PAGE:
Articles by Alison X. Xie in JoVE
Inducing Plasticity of Astrocytic Receptors by Manipulation of Neuronal Firing Rates Alison X. Xie1, Kelli Lauderdale1, Thomas Murphy1, Timothy L. Myers1, Todd A. Fiacco2,3 1Graduate Program in Neuroscience, University of California Riverside, 2Department of Cell Biology and Neuroscience, University of California Riverside, 3Center for Glial-Neuronal Interactions, University of California Riverside Here we describe an adaptation of protocols used to induce homeostatic plasticity in neurons for the study of plasticity of astrocytic G protein-coupled receptors. Recently used to examine changes in astrocytic group I mGluRs in juvenile mice, the method can be applied to measure scaling of various astrocytic GPCRs, in tissue from adult mice in situ and in vivo, and to gain a better appreciation of the sensitivity of astrocytic receptors to changes in neuronal activity.
Other articles by Alison X. Xie on PubMed
Modeling CNS Microglia: the Quest to Identify Predictive Models Drug Discovery Today. Disease Models. 2008 | Pubmed ID: 19444332 The mammalian central nervous system (CNS) is populated very early in development by tissue macrophages referred to as microglia. By adulthood, this CNS-resident population is found in all regions of the brain and spinal cord. Despite nearly a century of study, the in vivo function of microglia and the extent that they contribute to the onset, progression and recovery from neuroinflammatory disorders is still a subject of debate. Partly, the debate of whether activated microglia promote neuroprotection or neurodegeneration is fueled by the contrasting results derived from the different models used to assay microglial function. Here we discuss the strengths, weaknesses and utility of some of the most commonly used in vivo and in vitro models.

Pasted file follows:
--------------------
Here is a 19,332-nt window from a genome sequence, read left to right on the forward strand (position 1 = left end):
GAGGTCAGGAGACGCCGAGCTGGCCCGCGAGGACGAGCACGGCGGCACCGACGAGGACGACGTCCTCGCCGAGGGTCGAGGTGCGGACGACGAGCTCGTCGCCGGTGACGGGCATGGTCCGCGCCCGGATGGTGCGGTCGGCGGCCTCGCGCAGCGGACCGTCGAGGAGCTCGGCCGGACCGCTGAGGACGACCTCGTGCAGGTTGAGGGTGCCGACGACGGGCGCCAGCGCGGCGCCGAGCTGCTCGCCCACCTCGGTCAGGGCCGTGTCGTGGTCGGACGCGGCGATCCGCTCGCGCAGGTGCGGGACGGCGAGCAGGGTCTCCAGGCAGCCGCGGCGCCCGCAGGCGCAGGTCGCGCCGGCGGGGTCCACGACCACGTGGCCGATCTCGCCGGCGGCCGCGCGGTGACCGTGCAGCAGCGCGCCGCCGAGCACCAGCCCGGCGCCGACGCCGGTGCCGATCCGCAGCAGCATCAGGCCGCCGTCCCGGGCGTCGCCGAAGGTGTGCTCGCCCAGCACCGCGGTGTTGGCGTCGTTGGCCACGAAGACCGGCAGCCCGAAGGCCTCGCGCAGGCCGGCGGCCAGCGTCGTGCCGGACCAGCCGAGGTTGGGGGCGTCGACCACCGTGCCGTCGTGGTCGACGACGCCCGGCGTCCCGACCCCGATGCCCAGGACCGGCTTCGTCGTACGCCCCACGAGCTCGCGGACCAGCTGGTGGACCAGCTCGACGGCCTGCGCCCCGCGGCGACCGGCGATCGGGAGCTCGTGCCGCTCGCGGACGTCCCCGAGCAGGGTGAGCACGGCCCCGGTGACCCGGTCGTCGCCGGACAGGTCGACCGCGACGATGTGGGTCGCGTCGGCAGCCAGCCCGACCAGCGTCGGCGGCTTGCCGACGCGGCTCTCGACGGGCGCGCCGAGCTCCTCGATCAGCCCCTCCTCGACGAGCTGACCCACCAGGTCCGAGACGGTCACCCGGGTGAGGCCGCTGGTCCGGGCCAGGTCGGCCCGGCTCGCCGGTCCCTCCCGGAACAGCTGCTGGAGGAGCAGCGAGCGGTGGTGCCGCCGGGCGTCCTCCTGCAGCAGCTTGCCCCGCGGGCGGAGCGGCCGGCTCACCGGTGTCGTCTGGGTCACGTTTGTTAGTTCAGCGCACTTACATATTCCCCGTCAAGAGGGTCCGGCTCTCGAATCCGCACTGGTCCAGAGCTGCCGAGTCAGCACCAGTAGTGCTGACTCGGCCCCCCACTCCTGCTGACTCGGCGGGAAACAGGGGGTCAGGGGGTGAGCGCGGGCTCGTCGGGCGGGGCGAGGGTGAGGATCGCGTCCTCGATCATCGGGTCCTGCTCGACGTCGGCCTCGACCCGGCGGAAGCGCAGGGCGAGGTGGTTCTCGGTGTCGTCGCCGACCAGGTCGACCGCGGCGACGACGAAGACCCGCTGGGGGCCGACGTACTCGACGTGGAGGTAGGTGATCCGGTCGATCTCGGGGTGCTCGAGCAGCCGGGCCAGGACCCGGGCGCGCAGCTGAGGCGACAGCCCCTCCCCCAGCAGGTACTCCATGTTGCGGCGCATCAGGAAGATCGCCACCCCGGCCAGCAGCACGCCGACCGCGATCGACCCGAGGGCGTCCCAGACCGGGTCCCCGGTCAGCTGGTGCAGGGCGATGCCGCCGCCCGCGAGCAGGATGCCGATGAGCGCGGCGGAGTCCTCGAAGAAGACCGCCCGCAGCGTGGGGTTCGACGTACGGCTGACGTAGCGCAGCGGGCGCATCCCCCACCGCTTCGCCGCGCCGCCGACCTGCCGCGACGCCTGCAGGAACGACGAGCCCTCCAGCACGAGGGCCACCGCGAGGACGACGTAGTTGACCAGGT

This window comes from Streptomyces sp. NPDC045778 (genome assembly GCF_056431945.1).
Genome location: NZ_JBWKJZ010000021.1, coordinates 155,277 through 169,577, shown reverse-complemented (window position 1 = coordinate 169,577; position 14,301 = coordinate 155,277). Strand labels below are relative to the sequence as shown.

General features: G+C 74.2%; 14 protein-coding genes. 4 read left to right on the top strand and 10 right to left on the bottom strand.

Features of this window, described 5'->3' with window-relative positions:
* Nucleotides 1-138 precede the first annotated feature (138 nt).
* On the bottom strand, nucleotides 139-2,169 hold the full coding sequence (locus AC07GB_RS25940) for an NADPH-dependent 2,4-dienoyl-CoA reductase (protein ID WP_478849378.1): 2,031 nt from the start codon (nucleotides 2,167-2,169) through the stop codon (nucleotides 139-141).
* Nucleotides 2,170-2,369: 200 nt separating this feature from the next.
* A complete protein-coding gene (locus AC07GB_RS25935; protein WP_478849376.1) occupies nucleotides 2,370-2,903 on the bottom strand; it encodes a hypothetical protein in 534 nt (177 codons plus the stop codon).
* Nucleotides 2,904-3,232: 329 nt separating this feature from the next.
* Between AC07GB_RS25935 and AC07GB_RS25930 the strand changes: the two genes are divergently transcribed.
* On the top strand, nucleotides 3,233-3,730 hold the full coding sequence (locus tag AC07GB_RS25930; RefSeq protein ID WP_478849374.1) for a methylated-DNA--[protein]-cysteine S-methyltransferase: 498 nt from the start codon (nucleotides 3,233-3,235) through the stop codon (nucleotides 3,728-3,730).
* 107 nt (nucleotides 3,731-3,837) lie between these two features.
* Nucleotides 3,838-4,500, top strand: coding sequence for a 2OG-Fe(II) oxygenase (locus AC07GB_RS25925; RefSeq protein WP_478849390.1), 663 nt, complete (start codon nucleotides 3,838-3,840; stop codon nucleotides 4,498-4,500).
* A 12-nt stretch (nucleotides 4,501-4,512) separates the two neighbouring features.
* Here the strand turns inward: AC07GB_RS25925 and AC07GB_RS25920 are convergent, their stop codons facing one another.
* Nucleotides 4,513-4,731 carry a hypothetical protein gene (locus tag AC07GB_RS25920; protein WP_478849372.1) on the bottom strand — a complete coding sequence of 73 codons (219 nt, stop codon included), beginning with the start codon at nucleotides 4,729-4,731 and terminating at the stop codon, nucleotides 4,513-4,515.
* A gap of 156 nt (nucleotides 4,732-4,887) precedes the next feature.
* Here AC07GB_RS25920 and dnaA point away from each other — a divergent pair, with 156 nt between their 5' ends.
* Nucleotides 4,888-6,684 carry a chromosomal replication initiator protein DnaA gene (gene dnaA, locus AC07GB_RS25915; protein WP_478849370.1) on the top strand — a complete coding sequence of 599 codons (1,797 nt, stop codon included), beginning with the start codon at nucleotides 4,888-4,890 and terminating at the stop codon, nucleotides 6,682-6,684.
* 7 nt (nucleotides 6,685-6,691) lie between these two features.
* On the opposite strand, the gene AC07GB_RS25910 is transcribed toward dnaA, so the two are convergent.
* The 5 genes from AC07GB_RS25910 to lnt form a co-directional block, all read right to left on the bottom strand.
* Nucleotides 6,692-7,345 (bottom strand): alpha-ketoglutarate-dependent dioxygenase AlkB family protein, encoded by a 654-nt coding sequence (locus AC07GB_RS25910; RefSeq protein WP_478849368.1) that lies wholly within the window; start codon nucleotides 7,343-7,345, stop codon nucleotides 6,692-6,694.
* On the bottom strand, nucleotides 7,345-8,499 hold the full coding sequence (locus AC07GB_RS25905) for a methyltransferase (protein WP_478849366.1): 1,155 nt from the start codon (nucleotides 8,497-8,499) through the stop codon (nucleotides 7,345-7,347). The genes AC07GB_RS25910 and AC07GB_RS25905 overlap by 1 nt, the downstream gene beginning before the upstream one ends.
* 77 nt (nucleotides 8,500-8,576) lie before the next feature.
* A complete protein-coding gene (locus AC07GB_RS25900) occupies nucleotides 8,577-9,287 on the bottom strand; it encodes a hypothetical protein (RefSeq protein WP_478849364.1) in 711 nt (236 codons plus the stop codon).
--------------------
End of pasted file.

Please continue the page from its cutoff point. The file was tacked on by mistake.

Bidirectional Scaling of Astrocytic Metabotropic Glutamate Receptor Signaling Following Long-term Changes in Neuronal Firing Rates PloS One. 2012 | Pubmed ID: 23166735 Very little is known about the ability of astrocytic receptors to exhibit plasticity as a result of changes in neuronal activity. Here we provide evidence for bidirectional scaling of astrocytic group I metabotropic glutamate receptor signaling in acute mouse hippocampal slices following long-term changes in neuronal firing rates. Plasticity of astrocytic mGluRs was measured by recording spontaneous and evoked Ca²⁺ elevations in both astrocytic somata and processes. An exogenous astrocytic Gq G protein-coupled receptor was resistant to scaling, suggesting that the alterations in astrocyte Ca²⁺ signaling result from changes in activity of the surface mGluRs rather than a change in intracellular G protein signaling molecules. These findings suggest that astrocytes actively detect shifts in neuronal firing rates and adjust their receptor signaling accordingly. This type of long-term plasticity in astrocytes resembles neuronal homeostatic plasticity and might be important to ensure an optimal or expected level of input from neurons.